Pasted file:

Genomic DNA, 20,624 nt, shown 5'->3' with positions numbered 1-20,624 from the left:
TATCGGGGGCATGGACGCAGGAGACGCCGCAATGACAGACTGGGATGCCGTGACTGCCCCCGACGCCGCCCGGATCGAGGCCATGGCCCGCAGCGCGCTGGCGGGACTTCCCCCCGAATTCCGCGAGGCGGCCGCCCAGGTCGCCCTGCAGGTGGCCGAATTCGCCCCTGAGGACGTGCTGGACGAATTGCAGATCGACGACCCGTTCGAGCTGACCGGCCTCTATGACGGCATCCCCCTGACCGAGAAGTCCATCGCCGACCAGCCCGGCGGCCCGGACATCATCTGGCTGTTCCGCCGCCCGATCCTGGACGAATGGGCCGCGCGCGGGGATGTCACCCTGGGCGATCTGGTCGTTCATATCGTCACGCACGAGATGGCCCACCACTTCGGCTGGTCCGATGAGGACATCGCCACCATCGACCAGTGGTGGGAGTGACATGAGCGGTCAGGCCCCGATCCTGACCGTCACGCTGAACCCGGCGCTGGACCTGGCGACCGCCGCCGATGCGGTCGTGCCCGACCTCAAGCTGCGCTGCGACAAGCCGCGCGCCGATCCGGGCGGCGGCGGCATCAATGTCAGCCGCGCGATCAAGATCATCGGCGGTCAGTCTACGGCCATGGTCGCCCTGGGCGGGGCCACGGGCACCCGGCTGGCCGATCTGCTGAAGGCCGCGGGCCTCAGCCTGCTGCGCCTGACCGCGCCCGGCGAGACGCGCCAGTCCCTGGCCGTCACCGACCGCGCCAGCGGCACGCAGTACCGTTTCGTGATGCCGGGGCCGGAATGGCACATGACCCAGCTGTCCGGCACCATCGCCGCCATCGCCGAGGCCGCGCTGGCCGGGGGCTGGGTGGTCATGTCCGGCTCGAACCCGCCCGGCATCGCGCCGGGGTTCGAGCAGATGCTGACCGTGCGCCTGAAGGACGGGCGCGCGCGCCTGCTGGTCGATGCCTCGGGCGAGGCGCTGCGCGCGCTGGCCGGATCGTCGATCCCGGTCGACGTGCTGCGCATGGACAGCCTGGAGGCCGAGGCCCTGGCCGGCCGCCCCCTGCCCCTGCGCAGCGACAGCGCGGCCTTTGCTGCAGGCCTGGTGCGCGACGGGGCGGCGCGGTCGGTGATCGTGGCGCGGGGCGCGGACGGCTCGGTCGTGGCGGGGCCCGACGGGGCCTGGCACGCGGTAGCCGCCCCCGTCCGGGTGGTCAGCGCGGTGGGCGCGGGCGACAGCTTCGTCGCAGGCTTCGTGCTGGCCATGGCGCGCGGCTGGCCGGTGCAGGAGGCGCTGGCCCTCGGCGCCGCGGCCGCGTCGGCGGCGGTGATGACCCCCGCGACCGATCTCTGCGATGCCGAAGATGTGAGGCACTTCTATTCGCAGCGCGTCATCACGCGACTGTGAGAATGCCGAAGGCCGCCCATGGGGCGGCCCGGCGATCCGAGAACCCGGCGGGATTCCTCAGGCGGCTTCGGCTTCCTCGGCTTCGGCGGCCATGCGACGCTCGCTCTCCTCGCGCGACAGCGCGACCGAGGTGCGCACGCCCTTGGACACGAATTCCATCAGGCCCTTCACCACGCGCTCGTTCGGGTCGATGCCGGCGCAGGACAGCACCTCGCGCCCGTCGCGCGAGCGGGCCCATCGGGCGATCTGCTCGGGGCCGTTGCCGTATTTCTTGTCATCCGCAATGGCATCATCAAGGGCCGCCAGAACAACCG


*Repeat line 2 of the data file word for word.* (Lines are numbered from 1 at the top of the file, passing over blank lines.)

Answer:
TATCGGGGGCATGGACGCAGGAGACGCCGCAATGACAGACTGGGATGCCGTGACTGCCCCCGACGCCGCCCGGATCGAGGCCATGGCCCGCAGCGCGCTGGCGGGACTTCCCCCCGAATTCCGCGAGGCGGCCGCCCAGGTCGCCCTGCAGGTGGCCGAATTCGCCCCTGAGGACGTGCTGGACGAATTGCAGATCGACGACCCGTTCGAGCTGACCGGCCTCTATGACGGCATCCCCCTGACCGAGAAGTCCATCGCCGACCAGCCCGGCGGCCCGGACATCATCTGGCTGTTCCGCCGCCCGATCCTGGACGAATGGGCCGCGCGCGGGGATGTCACCCTGGGCGATCTGGTCGTTCATATCGTCACGCACGAGATGGCCCACCACTTCGGCTGGTCCGATGAGGACATCGCCACCATCGACCAGTGGTGGGAGTGACATGAGCGGTCAGGCCCCGATCCTGACCGTCACGCTGAACCCGGCGCTGGACCTGGCGACCGCCGCCGATGCGGTCGTGCCCGACCTCAAGCTGCGCTGCGACAAGCCGCGCGCCGATCCGGGCGGCGGCGGCATCAATGTCAGCCGCGCGATCAAGATCATCGGCGGTCAGTCTACGGCCATGGTCGCCCTGGGCGGGGCCACGGGCACCCGGCTGGCCGATCTGCTGAAGGCCGCGGGCCTCAGCCTGCTGCGCCTGACCGCGCCCGGCGAGACGCGCCAGTCCCTGGCCGTCACCGACCGCGCCAGCGGCACGCAGTACCGTTTCGTGATGCCGGGGCCGGAATGGCACATGACCCAGCTGTCCGGCACCATCGCCGCCATCGCCGAGGCCGCGCTGGCCGGGGGCTGGGTGGTCATGTCCGGCTCGAACCCGCCCGGCATCGCGCCGGGGTTCGAGCAGATGCTGACCGTGCGCCTGAAGGACGGGCGCGCGCGCCTGCTGGTCGATGCCTCGGGCGAGGCGCTGCGCGCGCTGGCCGGATCGTCGATCCCGGTCGACGTGCTGCGCATGGACAGCCTGGAGGCCGAGGCCCTGGCCGGCCGCCCCCTGCCCCTGCGCAGCGACAGCGCGGCCTTTGCTGCAGGCCTGGTGCGCGACGGGGCGGCGCGGTCGGTGATCGTGGCGCGGGGCGCGGACGGCTCGGTCGTGGCGGGGCCCGACGGGGCCTGGCACGCGGTAGCCGCCCCCGTCCGGGTGGTCAGCGCGGTGGGCGCGGGCGACAGCTTCGTCGCAGGCTTCGTGCTGGCCATGGCGCGCGGCTGGCCGGTGCAGGAGGCGCTGGCCCTCGGCGCCGCGGCCGCGTCGGCGGCGGTGATGACCCCCGCGACCGATCTCTGCGATGCCGAAGATGTGAGGCACTTCTATTCGCAGCGCGTCATCACGCGACTGTGAGAATGCCGAAGGCCGCCCATGGGGCGGCCCGGCGATCCGAGAACCCGGCGGGATTCCTCAGGCGGCTTCGGCTTCCTCGGCTTCGGCGGCCATGCGACGCTCGCTCTCCTCGCGCGACAGCGCGACCGAGGTGCGCACGCCCTTGGACACGAATTCCATCAGGCCCTTCACCACGCGCTCGTTCGGGTCGATGCCGGCGCAGGACAGCACCTCGCGCCCGTCGCGCGAGCGGGCCCATCGGGCGATCTGCTCGGGGCCGTTGCCGTATTTCTTGTCATCCGCAATGGCATCATCAAGGGCCGCCAGAACAACCG